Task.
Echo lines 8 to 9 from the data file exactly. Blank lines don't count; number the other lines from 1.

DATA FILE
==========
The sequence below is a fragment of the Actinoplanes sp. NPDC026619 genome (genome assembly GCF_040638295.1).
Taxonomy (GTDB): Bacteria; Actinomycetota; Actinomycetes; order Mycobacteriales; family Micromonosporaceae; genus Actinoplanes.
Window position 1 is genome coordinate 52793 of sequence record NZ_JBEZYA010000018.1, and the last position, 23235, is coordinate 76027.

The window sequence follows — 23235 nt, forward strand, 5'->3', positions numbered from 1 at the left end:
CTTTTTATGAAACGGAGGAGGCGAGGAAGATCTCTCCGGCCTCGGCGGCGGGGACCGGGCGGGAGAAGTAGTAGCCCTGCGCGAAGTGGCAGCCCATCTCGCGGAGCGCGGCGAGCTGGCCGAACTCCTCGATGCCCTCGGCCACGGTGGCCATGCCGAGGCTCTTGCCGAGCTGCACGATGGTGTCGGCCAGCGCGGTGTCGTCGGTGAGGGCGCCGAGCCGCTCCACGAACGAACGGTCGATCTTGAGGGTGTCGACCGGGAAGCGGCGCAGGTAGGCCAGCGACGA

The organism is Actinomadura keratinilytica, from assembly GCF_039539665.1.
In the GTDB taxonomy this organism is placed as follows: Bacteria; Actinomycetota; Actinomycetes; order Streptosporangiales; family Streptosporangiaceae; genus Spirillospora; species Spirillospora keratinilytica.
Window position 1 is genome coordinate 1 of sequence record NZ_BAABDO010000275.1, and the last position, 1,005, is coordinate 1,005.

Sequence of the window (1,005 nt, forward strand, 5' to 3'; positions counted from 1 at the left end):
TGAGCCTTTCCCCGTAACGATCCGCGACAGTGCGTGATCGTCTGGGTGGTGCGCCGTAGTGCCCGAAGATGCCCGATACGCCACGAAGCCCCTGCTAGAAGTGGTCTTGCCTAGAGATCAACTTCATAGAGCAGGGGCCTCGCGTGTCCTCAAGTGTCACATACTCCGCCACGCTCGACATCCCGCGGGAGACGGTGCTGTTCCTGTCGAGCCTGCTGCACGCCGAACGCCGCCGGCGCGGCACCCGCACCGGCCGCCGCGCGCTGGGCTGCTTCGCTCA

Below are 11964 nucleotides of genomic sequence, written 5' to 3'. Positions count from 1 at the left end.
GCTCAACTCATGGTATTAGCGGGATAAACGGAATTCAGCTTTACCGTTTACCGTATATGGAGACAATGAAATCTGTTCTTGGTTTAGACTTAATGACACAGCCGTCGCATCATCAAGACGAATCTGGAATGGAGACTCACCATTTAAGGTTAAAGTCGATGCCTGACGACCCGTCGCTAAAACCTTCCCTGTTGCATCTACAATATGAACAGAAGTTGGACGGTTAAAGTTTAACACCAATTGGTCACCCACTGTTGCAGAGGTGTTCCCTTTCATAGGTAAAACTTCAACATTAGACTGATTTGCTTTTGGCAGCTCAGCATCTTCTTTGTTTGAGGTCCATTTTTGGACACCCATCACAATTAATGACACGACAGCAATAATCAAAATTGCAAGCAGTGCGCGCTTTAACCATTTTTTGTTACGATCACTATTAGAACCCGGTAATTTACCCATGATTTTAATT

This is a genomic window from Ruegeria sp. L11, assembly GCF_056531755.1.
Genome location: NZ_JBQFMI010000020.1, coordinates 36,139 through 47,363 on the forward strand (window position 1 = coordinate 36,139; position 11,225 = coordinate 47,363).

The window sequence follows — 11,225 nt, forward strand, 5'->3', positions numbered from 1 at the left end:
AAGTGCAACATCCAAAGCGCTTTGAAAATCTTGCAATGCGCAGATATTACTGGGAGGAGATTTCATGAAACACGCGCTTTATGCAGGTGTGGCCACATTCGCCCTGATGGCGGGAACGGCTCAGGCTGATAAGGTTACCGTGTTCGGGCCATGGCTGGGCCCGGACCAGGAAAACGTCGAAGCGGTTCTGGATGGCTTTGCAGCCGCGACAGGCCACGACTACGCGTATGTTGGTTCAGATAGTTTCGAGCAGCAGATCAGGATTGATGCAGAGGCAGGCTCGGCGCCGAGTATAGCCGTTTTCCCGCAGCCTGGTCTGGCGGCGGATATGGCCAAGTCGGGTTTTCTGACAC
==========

Window position 1 is genome coordinate 1 of sequence record NZ_BAABDO010000275.1, and the last position, 1,005, is coordinate 1,005.

Sequence of the window (1,005 nt, forward strand, 5' to 3'; positions counted from 1 at the left end):